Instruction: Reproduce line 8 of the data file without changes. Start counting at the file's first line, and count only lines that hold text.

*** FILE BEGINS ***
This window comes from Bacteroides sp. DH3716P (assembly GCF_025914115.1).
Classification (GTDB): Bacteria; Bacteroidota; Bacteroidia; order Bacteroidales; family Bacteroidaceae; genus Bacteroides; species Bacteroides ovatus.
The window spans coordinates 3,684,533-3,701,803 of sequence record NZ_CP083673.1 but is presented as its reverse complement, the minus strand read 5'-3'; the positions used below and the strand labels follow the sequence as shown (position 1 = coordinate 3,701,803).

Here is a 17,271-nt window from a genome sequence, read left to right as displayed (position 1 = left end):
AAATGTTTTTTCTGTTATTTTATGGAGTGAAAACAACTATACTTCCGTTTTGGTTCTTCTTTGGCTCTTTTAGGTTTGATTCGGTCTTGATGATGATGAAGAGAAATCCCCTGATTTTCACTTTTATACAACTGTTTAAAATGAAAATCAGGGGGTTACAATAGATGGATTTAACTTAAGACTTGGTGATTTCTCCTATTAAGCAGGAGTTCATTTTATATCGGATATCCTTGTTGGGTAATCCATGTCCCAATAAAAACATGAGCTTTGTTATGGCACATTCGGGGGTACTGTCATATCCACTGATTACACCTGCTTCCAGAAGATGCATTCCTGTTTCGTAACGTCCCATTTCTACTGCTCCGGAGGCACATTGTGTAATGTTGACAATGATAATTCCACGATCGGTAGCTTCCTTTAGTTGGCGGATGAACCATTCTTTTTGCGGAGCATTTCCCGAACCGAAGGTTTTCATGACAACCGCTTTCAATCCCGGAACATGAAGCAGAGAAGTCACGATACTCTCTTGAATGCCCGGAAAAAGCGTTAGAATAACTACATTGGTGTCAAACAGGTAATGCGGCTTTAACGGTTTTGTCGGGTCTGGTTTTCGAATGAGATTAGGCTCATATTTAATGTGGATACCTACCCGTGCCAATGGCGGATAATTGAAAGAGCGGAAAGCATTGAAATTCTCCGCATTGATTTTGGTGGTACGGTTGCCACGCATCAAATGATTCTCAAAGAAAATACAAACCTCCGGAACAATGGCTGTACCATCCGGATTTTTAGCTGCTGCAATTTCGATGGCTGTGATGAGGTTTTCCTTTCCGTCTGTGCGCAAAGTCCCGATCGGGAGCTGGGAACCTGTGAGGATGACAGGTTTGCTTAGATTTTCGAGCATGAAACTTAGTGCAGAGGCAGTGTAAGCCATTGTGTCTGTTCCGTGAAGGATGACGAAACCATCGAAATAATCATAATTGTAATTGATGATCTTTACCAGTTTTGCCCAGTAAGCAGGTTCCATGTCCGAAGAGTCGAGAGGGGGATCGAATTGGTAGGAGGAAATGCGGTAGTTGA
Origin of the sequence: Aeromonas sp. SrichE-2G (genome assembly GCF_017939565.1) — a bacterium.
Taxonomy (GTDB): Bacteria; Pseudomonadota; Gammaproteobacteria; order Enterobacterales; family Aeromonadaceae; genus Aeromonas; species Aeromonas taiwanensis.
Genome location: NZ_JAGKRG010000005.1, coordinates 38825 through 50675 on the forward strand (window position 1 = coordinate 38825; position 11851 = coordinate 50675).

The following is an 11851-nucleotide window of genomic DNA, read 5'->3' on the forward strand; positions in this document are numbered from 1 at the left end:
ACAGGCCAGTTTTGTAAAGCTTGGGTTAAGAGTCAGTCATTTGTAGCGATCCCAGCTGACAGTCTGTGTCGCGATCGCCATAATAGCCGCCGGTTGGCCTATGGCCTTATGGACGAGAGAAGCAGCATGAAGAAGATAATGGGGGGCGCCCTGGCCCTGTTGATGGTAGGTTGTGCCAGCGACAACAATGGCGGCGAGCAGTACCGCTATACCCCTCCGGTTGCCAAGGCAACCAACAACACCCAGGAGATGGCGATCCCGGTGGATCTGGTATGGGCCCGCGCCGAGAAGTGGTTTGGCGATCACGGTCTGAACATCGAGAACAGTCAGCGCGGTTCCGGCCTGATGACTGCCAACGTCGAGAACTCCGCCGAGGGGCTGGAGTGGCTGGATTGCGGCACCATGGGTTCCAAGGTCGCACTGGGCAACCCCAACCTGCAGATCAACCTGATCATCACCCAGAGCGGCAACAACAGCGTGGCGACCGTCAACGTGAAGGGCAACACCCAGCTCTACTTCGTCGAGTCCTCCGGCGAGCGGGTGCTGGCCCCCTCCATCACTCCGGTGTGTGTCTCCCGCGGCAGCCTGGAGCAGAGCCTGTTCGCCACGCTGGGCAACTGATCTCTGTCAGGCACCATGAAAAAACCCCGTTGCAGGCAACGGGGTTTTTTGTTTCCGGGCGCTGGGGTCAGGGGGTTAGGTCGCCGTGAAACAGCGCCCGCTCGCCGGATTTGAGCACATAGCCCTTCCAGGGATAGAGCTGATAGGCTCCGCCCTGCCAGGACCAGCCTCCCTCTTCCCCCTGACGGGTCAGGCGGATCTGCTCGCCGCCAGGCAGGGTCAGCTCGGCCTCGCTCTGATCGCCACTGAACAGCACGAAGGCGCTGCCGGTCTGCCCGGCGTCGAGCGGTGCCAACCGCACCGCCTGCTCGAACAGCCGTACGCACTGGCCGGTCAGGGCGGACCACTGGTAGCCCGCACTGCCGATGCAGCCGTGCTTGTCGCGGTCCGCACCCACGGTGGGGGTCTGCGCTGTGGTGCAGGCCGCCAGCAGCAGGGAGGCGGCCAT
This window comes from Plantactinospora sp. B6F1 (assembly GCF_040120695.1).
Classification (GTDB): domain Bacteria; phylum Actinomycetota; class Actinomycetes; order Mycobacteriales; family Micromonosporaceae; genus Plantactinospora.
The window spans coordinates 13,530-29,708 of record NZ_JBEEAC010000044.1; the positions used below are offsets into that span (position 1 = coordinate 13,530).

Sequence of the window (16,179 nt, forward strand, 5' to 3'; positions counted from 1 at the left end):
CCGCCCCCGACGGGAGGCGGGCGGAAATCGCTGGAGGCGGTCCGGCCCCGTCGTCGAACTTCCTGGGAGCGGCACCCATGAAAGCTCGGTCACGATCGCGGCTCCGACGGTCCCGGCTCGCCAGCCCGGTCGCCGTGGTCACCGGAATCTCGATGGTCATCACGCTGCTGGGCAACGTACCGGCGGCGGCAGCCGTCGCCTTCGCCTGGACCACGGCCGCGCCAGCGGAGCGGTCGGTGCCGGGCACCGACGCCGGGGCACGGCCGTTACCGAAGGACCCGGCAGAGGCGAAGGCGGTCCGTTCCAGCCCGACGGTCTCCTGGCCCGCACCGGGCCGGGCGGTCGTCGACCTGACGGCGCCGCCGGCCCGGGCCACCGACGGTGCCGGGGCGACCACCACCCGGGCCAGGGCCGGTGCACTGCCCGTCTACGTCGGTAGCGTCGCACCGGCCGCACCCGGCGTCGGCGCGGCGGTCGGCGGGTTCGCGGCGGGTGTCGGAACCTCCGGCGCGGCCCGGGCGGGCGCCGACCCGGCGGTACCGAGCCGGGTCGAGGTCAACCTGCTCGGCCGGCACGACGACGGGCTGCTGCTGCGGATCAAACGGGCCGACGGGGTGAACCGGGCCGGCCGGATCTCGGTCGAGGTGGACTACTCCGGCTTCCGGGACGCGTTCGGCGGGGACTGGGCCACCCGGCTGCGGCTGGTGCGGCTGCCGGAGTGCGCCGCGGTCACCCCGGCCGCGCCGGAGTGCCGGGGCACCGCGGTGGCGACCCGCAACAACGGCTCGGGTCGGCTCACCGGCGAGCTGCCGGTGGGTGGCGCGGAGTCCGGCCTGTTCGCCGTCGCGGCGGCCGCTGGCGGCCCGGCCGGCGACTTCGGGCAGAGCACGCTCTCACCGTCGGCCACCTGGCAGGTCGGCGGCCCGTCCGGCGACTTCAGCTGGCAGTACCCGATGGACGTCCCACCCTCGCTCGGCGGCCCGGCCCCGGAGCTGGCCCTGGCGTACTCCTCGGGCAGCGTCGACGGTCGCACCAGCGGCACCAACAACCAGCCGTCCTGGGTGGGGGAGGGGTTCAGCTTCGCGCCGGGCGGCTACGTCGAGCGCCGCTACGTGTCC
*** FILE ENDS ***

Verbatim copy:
Genome location: NZ_JAGKRG010000005.1, coordinates 38825 through 50675 on the forward strand (window position 1 = coordinate 38825; position 11851 = coordinate 50675).